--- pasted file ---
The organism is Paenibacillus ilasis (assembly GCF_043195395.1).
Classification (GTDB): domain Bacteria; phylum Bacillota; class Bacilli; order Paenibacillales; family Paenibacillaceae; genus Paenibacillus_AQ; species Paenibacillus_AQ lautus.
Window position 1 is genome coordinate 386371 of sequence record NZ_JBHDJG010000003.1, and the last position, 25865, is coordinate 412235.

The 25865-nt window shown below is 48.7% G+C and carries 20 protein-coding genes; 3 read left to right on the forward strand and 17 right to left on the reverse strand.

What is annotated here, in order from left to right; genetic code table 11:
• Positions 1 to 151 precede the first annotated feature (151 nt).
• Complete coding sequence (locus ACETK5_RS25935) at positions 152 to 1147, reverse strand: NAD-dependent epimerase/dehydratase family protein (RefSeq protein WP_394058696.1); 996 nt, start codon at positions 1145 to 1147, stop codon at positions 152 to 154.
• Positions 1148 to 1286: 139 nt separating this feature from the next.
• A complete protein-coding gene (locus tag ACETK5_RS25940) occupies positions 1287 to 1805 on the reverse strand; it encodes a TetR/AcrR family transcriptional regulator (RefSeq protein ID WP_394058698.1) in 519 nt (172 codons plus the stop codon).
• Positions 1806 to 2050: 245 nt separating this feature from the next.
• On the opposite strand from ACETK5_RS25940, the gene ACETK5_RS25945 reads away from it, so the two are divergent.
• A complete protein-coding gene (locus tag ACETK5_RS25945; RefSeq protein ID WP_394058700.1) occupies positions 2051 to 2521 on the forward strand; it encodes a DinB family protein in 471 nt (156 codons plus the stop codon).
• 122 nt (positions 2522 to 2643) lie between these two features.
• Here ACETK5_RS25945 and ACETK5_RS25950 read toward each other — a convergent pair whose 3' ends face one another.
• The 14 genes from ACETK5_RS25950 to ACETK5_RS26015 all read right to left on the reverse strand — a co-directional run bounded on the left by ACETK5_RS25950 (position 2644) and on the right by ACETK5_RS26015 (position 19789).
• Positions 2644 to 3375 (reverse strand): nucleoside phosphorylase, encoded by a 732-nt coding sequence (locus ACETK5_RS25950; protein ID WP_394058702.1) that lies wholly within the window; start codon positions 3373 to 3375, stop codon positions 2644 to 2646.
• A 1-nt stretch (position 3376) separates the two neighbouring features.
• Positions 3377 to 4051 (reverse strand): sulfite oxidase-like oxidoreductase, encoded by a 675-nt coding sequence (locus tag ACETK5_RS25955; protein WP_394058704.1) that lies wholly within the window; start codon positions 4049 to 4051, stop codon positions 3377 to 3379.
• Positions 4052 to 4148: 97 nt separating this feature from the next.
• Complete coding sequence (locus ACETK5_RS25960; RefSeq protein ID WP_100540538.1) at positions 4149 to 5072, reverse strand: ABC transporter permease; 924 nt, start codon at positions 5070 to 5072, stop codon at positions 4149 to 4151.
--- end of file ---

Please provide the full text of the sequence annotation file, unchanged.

The organism is Paenibacillus ilasis (assembly GCF_043195395.1).
Classification (GTDB): domain Bacteria; phylum Bacillota; class Bacilli; order Paenibacillales; family Paenibacillaceae; genus Paenibacillus_AQ; species Paenibacillus_AQ lautus.
Window position 1 is genome coordinate 386371 of sequence record NZ_JBHDJG010000003.1, and the last position, 25865, is coordinate 412235.

The 25865-nt window shown below is 48.7% G+C and carries 20 protein-coding genes; 3 read left to right on the forward strand and 17 right to left on the reverse strand.

What is annotated here, in order from left to right; genetic code table 11:
• Positions 1 to 151 precede the first annotated feature (151 nt).
• Complete coding sequence (locus ACETK5_RS25935) at positions 152 to 1147, reverse strand: NAD-dependent epimerase/dehydratase family protein (RefSeq protein WP_394058696.1); 996 nt, start codon at positions 1145 to 1147, stop codon at positions 152 to 154.
• Positions 1148 to 1286: 139 nt separating this feature from the next.
• A complete protein-coding gene (locus tag ACETK5_RS25940) occupies positions 1287 to 1805 on the reverse strand; it encodes a TetR/AcrR family transcriptional regulator (RefSeq protein ID WP_394058698.1) in 519 nt (172 codons plus the stop codon).
• Positions 1806 to 2050: 245 nt separating this feature from the next.
• On the opposite strand from ACETK5_RS25940, the gene ACETK5_RS25945 reads away from it, so the two are divergent.
• A complete protein-coding gene (locus tag ACETK5_RS25945; RefSeq protein ID WP_394058700.1) occupies positions 2051 to 2521 on the forward strand; it encodes a DinB family protein in 471 nt (156 codons plus the stop codon).
• 122 nt (positions 2522 to 2643) lie between these two features.
• Here ACETK5_RS25945 and ACETK5_RS25950 read toward each other — a convergent pair whose 3' ends face one another.
• The 14 genes from ACETK5_RS25950 to ACETK5_RS26015 all read right to left on the reverse strand — a co-directional run bounded on the left by ACETK5_RS25950 (position 2644) and on the right by ACETK5_RS26015 (position 19789).
• Positions 2644 to 3375 (reverse strand): nucleoside phosphorylase, encoded by a 732-nt coding sequence (locus ACETK5_RS25950; protein ID WP_394058702.1) that lies wholly within the window; start codon positions 3373 to 3375, stop codon positions 2644 to 2646.
• A 1-nt stretch (position 3376) separates the two neighbouring features.
• Positions 3377 to 4051 (reverse strand): sulfite oxidase-like oxidoreductase, encoded by a 675-nt coding sequence (locus tag ACETK5_RS25955; protein WP_394058704.1) that lies wholly within the window; start codon positions 4049 to 4051, stop codon positions 3377 to 3379.
• Positions 4052 to 4148: 97 nt separating this feature from the next.
• Complete coding sequence (locus ACETK5_RS25960; RefSeq protein ID WP_100540538.1) at positions 4149 to 5072, reverse strand: ABC transporter permease; 924 nt, start codon at positions 5070 to 5072, stop codon at positions 4149 to 4151.